'She was strength, dignity and laughter'
The Archbishop of Canterbury has told mourners at the Queen Mother's funeral service she embodied "strength, dignity and laughter".
The service, attended by dignitaries from around the world, began to the sound of the choir of Westminster Abbey.
The Queen Mother's coffin was brought in ahead of members of the Royal Family in procession. Joining the Royal Family among the 2,200-congregation were politicians and other royals from around the world, as well as men and women linked to the Queen Mother through her charity work.
The service was preceded by 101 chimes from the Tenor bell, one per minute, for each year of her life.
After opening hymns, there was a bidding prayer commending her grace and humanity, read by the Very Reverend Dr Wesley Carr, Dean of Westminster.
Before the sermon, the lessons were heard, taken from Ecclesiastes and Revelation.
In his sermon, the Archbishop said: "Like the sun, she bathed us in her warm glow.
"Now that the sun has set and the cool of the evening has come, some of the warmth we absorbed is flowing back towards her".
"If there is one verse of Scripture which captures her best, it is perhaps the description of a gracious woman in the final chapter of the book of Proverbs".
"It says: 'Strength and dignity are her clothing and she laughs at the time to come.'"
Dr Carey said the Queen Mother's strength was her talent for engaging with people, making every encounter feel "special and personal".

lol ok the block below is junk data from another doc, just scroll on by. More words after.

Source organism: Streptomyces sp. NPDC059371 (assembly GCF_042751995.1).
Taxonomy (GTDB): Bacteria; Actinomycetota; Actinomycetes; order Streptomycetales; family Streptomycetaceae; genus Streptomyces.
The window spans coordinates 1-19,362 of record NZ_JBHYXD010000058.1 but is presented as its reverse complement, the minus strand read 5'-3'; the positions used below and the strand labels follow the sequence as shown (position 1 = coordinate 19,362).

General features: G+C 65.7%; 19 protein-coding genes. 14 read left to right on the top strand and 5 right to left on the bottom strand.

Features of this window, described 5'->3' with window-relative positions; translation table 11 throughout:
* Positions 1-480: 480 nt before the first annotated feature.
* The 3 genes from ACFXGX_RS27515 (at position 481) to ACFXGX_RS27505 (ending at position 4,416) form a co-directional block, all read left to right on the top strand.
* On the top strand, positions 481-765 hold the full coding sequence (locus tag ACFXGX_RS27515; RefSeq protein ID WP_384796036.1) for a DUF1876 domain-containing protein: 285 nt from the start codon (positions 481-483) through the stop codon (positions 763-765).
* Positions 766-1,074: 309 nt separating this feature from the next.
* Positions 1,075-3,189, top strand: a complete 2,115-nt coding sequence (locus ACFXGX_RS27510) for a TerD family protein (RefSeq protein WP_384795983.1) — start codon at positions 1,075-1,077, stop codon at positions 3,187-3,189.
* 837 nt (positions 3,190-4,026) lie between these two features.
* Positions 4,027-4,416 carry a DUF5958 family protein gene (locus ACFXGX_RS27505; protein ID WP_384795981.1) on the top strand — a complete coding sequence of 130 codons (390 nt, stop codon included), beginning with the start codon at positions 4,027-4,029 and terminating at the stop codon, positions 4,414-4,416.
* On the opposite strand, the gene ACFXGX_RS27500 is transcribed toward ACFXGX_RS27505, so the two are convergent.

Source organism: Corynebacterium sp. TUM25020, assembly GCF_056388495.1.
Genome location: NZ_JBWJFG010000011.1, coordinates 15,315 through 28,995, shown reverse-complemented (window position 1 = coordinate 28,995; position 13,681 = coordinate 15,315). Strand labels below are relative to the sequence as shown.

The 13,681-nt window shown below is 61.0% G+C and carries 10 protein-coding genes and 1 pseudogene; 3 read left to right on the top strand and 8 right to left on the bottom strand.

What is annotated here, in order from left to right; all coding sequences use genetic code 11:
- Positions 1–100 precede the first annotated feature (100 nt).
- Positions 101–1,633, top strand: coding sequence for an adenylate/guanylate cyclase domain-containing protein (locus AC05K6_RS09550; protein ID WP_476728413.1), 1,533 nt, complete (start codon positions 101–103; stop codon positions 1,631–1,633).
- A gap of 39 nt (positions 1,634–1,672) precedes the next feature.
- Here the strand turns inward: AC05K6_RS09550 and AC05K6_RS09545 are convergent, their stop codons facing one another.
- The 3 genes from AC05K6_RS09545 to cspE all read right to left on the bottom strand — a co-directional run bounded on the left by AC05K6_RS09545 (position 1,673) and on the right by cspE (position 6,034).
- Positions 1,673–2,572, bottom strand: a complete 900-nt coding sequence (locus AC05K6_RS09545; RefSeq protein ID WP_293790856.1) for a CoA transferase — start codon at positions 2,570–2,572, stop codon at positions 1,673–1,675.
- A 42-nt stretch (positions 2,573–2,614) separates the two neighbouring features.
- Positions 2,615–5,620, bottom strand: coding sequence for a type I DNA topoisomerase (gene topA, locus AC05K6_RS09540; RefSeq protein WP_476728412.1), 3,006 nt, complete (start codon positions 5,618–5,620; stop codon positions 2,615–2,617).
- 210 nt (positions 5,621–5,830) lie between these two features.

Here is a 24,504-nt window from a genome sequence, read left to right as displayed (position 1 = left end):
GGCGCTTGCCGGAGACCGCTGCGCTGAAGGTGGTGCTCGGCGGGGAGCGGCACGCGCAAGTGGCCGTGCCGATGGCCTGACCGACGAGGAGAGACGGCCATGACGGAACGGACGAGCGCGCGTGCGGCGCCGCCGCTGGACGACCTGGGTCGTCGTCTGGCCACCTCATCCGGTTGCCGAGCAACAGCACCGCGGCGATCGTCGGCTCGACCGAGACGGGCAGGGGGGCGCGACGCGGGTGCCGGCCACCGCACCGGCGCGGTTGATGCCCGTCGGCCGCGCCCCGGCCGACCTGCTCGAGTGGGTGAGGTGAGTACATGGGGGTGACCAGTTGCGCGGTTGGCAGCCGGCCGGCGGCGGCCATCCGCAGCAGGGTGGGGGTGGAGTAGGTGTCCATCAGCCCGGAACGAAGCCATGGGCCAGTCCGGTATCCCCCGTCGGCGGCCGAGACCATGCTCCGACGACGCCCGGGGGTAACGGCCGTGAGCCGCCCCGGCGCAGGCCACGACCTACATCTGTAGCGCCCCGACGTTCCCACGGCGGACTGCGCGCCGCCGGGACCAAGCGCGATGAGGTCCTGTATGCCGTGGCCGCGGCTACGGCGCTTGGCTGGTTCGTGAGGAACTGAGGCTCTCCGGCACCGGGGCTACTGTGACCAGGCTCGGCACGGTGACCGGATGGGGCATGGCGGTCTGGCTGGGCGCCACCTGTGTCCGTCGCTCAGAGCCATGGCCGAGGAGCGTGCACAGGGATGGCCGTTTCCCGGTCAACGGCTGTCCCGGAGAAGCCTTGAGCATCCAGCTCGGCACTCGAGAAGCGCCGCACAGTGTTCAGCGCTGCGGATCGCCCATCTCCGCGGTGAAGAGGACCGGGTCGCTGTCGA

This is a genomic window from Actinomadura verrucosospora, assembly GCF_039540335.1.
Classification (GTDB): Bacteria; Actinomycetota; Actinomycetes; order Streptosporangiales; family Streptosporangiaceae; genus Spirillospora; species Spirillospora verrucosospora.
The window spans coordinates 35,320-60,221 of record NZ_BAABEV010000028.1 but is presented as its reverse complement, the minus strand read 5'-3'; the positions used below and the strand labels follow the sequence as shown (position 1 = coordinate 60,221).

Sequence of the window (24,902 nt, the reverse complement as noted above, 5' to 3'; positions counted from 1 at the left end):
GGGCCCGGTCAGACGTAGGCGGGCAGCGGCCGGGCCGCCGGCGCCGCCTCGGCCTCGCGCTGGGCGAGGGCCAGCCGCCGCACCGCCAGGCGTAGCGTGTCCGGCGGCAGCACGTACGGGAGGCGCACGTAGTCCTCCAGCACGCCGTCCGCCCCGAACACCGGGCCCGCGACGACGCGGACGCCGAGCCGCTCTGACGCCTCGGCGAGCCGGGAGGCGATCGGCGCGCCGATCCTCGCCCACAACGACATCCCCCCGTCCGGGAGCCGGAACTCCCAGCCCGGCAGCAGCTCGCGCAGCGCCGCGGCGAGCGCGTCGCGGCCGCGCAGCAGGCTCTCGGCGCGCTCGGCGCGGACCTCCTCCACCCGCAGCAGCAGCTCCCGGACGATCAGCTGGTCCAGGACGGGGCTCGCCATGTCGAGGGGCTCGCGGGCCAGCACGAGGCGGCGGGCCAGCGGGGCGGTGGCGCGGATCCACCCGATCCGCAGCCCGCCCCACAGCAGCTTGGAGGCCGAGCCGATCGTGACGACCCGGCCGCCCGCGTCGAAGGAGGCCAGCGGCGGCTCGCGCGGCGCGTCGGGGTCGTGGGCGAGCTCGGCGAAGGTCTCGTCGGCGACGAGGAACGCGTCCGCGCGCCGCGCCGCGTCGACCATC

He paid tribute to her bravery on the eve of World War I when, in a letter to one of his predecessors, she wrote: "I can hardly believe that we have been called to this tremendous task... and the curious thing is we are not afraid."
The Archbishop added: "There was certainly nothing remote or distant about her own sense of dignity.
"Her smile, her wave, the characteristic tilt of her head: all made the point immediately and beyond words".
"It was a dignity that rested not on the splendid trappings of royalty, but on a sense of the nobility of service".
And Dr Carey also remembered the Queen Mother for her laughter.
He said: "Hers was a great old age, but not a cramped one.
"She remained young at heart, and the young themselves sensed that. "
Thousands were listening to the service through loudspeakers outside the abbey.
After the service, the coffin was processed to Windsor Castle to be interred.
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The Queen Mother: Memorial Website